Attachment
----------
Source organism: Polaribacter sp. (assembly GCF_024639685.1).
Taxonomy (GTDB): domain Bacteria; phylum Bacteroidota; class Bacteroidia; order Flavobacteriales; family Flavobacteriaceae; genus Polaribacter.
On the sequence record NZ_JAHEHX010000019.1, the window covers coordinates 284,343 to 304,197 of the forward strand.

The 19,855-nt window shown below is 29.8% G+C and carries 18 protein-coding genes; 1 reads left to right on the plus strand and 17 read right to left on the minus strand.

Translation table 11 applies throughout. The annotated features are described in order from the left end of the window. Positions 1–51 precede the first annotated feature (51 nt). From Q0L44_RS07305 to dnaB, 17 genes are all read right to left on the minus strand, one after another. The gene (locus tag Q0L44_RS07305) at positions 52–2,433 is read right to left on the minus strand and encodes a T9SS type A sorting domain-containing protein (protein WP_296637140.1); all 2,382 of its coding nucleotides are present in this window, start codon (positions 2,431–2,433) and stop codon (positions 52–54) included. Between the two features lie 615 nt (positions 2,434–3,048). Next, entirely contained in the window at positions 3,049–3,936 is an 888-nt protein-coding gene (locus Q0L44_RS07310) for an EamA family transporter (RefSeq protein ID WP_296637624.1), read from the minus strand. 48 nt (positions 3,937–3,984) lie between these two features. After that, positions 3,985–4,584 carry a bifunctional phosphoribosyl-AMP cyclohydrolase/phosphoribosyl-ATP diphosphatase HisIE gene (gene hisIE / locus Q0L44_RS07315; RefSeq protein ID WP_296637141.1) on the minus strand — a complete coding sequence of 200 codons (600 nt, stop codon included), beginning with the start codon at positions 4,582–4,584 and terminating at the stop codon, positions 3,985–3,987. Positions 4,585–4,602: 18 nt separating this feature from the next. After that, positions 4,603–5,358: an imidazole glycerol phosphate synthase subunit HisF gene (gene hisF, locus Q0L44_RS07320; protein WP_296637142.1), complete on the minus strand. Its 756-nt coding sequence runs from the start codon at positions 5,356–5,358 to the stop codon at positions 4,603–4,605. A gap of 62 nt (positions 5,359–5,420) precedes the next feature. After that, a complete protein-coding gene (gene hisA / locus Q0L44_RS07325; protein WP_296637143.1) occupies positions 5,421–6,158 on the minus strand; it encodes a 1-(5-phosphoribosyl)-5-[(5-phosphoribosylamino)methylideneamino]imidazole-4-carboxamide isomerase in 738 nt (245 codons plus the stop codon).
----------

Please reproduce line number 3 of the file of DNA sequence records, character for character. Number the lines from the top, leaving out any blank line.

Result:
On the sequence record NZ_JAHEHX010000019.1, the window covers coordinates 284,343 to 304,197 of the forward strand.